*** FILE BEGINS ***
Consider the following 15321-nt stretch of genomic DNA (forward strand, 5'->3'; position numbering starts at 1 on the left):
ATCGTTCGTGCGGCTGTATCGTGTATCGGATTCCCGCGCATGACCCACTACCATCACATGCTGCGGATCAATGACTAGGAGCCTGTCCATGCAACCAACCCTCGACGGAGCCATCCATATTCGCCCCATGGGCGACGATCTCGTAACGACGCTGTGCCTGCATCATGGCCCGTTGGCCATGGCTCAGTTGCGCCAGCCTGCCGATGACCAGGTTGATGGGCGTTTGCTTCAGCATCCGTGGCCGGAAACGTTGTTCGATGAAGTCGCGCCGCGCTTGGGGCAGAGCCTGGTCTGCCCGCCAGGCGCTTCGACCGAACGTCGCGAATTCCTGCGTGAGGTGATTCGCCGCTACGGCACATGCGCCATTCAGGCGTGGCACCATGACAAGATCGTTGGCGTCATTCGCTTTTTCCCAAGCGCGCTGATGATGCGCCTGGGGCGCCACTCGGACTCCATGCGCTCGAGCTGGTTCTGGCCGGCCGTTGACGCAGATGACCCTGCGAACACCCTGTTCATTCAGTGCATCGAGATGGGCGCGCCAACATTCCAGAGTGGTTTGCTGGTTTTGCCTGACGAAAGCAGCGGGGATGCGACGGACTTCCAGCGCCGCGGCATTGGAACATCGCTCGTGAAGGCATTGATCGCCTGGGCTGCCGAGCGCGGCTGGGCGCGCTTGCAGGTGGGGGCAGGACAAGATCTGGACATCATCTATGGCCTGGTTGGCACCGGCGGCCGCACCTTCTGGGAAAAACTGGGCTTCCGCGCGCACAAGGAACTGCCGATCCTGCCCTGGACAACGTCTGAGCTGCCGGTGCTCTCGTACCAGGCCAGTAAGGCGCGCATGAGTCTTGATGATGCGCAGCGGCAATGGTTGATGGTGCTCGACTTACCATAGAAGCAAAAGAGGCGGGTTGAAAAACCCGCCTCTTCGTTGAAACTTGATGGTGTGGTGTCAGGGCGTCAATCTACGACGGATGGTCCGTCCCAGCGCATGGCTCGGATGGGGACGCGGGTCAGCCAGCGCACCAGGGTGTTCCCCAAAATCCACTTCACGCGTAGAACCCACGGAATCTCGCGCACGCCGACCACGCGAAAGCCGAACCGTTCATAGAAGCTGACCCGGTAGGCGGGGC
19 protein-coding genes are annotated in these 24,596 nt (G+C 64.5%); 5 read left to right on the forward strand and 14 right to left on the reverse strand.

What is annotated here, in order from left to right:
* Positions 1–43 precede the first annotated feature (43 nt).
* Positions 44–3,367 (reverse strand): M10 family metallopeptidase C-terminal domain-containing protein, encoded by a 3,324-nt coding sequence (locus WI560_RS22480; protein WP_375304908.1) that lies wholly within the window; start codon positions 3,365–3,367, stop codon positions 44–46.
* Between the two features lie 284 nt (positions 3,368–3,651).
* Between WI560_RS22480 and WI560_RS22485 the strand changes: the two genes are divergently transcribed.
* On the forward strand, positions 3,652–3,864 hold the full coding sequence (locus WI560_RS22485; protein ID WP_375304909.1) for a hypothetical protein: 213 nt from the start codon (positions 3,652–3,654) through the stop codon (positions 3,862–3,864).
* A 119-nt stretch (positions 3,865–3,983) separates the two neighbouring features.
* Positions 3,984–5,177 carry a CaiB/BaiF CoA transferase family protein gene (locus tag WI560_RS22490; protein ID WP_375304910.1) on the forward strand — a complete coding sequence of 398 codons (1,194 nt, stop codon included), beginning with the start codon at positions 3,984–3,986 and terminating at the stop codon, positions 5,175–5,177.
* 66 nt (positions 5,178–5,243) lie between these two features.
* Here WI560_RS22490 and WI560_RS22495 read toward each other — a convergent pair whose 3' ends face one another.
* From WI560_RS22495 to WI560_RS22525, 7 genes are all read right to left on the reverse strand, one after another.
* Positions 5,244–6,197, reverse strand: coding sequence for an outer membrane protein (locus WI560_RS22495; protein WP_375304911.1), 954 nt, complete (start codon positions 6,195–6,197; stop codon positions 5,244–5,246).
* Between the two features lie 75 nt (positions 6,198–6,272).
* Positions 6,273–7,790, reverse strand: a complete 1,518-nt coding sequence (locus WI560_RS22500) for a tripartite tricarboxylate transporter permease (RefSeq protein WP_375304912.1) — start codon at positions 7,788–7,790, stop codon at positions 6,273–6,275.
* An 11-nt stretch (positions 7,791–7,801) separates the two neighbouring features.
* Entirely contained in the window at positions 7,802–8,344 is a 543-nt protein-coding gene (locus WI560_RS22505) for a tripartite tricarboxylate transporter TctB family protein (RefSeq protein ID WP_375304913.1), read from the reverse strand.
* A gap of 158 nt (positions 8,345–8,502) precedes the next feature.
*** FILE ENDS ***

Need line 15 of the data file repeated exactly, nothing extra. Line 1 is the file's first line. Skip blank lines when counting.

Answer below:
* Positions 5,244–6,197, reverse strand: coding sequence for an outer membrane protein (locus WI560_RS22495; protein WP_375304911.1), 954 nt, complete (start codon positions 6,195–6,197; stop codon positions 5,244–5,246).